AIR-ASSIST FORMING A method of thermoforming Q.V., in which air flow or pressure is employed to partially preform the sheet immediately prior to the final pull down onto the mold using vacuum.
(American National Standards Institute)
An organization that publishes guidelines for plastics in specific applications as an aid for the manufacturer and consumer for the general publics safety. Guides are not requirements or standards requiring compliance.
(American Society for Testing and Materials)
A not-for-profit volunteer organization for material standards development and test procedures. Representatives from industry (procedures and users), consumers, academia, and government meet and write standards for materials, products, systems, and services. The ASTM Headquarters is located in Philadelphia, publishes books of standards, but does not provide research or testing. Plastics are covered in Books D and E.
BLISTER A raised area on the surface of a molding caused by pressure of gases inside it on its incompletely hardened surface.
FILM An optional term for the sheeting having a nominal thickness not greater than 0.001 inch.
FLOCK Short fibers of cotton, etc., used as fillers, q.v., for plastic materials.
FLOCKING A method of coating by spraying finely dispersed powders or fibers.
IMPACT RESISTANCE Relative susceptibility of plastics to fracture by force, e.g., as indicated by the energy expanded by a standard pendulum type impact machine in breaking a standard specimen in one blow.
IMPACT STRENGTH 1) The ability of a material to withstand shock loading. 2) The work done in fracturing, under shock loading, a specified test specimen in a specified manner.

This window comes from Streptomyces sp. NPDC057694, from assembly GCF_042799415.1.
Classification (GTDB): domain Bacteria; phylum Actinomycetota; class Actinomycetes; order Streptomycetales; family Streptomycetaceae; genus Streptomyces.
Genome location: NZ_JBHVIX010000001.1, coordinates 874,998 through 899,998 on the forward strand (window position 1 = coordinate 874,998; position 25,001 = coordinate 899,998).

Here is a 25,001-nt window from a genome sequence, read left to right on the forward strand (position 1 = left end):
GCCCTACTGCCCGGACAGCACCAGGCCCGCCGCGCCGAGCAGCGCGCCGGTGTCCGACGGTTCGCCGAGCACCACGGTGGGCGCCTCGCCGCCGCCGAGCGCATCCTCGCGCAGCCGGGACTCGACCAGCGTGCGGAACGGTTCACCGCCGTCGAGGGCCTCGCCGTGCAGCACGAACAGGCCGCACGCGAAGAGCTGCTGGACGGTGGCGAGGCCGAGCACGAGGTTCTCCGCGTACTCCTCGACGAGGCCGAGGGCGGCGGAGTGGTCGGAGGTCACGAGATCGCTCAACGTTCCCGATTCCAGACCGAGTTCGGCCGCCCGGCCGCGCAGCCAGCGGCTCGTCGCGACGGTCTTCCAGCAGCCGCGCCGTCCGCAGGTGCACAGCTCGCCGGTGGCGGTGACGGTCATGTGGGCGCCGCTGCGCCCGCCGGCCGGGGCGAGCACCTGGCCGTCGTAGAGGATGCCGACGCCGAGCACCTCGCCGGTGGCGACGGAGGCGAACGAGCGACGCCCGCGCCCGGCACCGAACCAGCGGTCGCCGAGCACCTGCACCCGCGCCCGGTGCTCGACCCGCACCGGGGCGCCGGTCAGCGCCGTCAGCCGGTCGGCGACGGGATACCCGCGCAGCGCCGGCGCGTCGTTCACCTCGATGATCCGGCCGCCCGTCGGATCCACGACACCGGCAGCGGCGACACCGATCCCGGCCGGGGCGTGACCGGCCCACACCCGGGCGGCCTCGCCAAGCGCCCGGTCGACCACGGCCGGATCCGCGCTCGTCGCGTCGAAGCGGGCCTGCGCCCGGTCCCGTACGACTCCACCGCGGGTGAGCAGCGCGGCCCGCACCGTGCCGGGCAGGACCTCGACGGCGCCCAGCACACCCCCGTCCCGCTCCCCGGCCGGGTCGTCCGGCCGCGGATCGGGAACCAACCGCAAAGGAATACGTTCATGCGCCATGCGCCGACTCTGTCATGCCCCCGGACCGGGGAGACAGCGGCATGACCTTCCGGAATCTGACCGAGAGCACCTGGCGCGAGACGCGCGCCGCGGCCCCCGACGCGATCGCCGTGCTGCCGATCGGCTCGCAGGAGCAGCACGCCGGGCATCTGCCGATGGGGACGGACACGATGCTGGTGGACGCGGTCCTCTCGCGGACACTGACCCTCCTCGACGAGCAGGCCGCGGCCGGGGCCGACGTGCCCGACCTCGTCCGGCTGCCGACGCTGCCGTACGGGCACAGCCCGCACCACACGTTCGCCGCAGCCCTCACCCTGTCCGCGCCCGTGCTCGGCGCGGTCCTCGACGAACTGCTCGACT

INHIBITOR A substance that slows down chemical reaction. Inhibitors are sometimes used in certain types of monomers and resins to prolong storage life.
(International Standards Organization)
This organization is similar to ASTM with a global focus. ISO is attempting to write procedures and standards that satisfy needs by providing consistency on a global basis.
LAMINATE A product made by bonding together two or more layers of material or materials.
(Synthetic Resin-Bonded Laminate)
A plastics material consisting of superimposed layers of a synthetic resin-impregnated or gel-coat filler which have been bonded together, usually by means of heat and pressure, to form a single piece.
MONOMER A relatively simple compound, which can react to form a polymer.
MULTI-CAVITY MOLD A mold with two or more mold impressions, i.e., a mold which produces more than one molding per mold cycle.
NYLON The generic name for all synthetic fiber-forming polyamides; they can be formed into monofilaments and yarns characterized by great toughness, strength and elasticity, high melting point, and good resistance to water and chemicals. The material is widely used for bristles in industrial and domestic brushed, and for many textile applications; it is also used in injunction molding gears, bearings, combs, etc.
OLEFINS A group of unsaturated hydrocarbons if the general formula CnH2n, and named after the corresponding paraffin’s buy the addition if “ene” or “ylene” to the stem. Examples are ethylene and propylene.
ORIENTATION The alignment of the crystalline structure in polymeric materials so as they produce a highly uniform structure. Can be accomplished by cold drawing or stretching during fabrication.
PELLET A small ball, cylinder, cube or spherical shape. Most plastics are supplied in pellets.
PELLETIZING A process of producing pellets.